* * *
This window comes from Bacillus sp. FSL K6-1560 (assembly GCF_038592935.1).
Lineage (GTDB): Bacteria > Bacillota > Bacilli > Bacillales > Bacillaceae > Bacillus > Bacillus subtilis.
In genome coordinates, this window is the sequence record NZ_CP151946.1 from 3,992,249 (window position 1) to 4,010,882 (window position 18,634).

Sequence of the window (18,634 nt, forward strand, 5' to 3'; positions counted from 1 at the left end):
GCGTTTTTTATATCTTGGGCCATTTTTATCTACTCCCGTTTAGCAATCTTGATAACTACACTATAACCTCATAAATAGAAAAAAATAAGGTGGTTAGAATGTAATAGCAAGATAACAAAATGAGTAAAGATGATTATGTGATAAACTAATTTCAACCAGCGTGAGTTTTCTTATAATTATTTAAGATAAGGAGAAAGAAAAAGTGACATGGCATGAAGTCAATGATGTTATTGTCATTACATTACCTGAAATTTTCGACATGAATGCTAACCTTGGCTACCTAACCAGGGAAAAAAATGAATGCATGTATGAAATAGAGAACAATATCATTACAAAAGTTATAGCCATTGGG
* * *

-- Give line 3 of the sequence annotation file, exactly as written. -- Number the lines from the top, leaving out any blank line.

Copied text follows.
In genome coordinates, this window is the sequence record NZ_CP151946.1 from 3,992,249 (window position 1) to 4,010,882 (window position 18,634).